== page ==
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Greenpeace blocks the destruction of Indonesian peatland forests to limit greenhouse gas emissions


Kuala Cenaku/Jakarta, Indonesia — Greenpeace volunteers today halted the destruction of an area of peatland swamp forest held by the PT Duta Palma palm oil company in the Riau province of Sumatra, Indonesia. They are building five dams across three-metre deep canals used in logging and draining peatland for conversion into a commercial palm oil plantation which would breach Indonesian regulations for forest protection and release large quantities of greenhouse gases.
More than 30 volunteers will work for a week with people from the nearby village of Kuala Cenaku to construct the dams. By halting drainage operations, the dams will prevent the peatland from drying out and releasing carbon dioxide, the leading greenhouse gas. (1) The dams will also prevent the palm oil company from illegally burning the currently waterlogged peatland, prior to planting palm oil saplings, which would further add to global warming.

“Palm oil companies are breaking the law and draining the very life out of Indonesia’s remaining peatland forests,” said Hapsoro, Greenpeace South East Asia forest campaigner. “And they are adding substantially to the problem of global warming.”

PT Duta Palma and its subsidiaries are flagrantly violating Indonesian regulations on forest management, and a decree by Indonesia’s President, which are designed to protect peatlands, according to investigations conducted by Greenpeace at its Forest Defenders Camp in Riau, located close to palm oil plantations. (2)

Greenpeace has set up the Forest Defenders Camp in the run up to international negotiations on the Kyoto climate treaty being hosted by Indonesia in Bali, in December, to show how forest destruction contributes to global warming. The organisation is pressing for an end to deforestation to be included in the treaty in addition to winning tougher legally-binding targets to reduce greenhouse gas emissions from energy use. Greenpeace also wants the Indonesian government to immediately introduce a moratorium on peatland forest destruction and ensure implementation of an effective action plan against forest fires.

Deforestation accounts for around one-fifth of global greenhouse gas emissions. Destroying peatland swamp forests is the main contributor to Indonesia’s high CO² emissions (2) which, according to recent estimates, makes the country the third largest emitter of greenhouse gases after China and the United States. (3)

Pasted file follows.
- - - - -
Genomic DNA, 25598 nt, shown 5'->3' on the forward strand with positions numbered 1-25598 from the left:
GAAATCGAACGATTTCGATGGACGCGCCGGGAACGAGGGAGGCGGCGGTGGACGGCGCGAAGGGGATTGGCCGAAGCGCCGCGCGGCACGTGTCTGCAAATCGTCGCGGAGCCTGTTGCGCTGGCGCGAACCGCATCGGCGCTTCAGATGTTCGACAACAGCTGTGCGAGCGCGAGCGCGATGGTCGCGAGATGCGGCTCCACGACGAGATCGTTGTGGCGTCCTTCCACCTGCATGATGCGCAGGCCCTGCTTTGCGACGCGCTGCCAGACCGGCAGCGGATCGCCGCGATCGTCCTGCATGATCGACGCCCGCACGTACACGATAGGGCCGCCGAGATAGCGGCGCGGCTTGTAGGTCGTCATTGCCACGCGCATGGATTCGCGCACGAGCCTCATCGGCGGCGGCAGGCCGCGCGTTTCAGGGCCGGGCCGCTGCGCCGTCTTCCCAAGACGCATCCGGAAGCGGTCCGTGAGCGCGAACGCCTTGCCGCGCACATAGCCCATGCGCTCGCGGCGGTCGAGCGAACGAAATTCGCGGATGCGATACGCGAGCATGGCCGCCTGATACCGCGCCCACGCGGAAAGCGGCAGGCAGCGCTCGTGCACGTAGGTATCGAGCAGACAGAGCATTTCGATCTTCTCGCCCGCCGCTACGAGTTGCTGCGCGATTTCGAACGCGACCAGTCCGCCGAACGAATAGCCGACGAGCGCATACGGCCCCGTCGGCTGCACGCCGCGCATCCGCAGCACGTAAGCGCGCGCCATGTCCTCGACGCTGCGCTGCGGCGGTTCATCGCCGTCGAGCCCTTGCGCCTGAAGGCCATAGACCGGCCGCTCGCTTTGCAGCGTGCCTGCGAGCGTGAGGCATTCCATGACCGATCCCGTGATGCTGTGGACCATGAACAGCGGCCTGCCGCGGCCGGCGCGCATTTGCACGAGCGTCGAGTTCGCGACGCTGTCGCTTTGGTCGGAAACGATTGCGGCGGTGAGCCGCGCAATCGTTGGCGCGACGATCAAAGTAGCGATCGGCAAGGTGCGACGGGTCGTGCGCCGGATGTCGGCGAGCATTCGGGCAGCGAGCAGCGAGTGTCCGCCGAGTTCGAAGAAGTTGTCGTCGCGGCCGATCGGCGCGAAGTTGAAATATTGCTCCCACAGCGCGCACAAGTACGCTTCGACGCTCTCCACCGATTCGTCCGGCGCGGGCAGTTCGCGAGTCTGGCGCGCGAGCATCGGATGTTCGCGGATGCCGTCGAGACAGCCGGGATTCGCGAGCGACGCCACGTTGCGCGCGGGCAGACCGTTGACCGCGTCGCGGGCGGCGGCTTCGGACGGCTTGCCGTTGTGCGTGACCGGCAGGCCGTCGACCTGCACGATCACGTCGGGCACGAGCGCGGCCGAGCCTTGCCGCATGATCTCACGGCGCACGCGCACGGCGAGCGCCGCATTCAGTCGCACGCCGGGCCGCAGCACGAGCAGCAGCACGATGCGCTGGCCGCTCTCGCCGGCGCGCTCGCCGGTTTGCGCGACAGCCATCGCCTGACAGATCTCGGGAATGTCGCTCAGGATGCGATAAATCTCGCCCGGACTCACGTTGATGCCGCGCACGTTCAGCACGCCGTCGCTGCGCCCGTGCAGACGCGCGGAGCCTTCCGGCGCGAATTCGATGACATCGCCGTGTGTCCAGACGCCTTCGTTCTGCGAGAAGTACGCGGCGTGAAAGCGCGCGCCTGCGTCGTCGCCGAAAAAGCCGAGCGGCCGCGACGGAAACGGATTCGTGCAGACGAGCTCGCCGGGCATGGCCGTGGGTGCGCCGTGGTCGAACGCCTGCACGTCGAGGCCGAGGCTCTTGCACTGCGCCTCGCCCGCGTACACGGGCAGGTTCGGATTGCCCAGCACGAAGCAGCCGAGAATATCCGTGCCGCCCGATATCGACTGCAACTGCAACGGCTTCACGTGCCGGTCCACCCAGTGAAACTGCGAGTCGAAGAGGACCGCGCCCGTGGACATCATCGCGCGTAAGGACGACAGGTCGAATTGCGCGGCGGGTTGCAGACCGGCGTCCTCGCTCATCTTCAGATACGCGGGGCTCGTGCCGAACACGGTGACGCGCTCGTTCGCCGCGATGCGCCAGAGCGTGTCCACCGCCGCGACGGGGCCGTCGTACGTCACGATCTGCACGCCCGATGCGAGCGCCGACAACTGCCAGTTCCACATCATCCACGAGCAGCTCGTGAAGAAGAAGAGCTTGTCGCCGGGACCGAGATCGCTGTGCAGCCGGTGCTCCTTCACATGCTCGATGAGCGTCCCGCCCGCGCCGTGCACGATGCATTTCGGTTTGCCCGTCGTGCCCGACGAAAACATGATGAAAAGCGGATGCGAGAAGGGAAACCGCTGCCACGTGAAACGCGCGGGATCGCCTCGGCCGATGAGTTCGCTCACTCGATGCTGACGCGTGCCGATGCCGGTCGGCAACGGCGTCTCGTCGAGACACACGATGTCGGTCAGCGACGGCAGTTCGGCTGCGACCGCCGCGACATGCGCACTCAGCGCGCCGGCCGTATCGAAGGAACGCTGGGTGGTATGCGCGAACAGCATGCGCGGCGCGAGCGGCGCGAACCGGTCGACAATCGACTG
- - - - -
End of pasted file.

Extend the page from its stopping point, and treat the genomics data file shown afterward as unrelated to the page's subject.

Avoiding severe global impacts from climate change requires deep cuts in energy-related emissions of greenhouse gases and a complete halt to deforestation, according to the findings of the UN’s Intergovernmental Panel on Climate Change, the scientific body which was recently awarded the Nobel Peace Prize for its work.

“Governments must stop deforestation and enshrine this in the next phase of the Kyoto Protocol,” said Sue Connor, Greenpeace International forests campaigner. “Protecting what remains of the world’s forests will significantly reduce climate change, plain and simple. It will also safeguard millions of people who depend on forests for their livelihoods and protect a huge amount of the world’s plants and animals.”

Greenpeace believes it is possible to keep the worst impacts of climate change - such as extreme weather events, water crises and increased hunger - from putting millions of people at risk. This will take a revolution in the way we use and produce energy, and a strong commitment to halt deforestation worldwide. In order to do so, more Governments must commit to bigger emissions reduction targets in the second phase of the Kyoto Protocol. This is what must be agreed at the coming climate conference in Bali.


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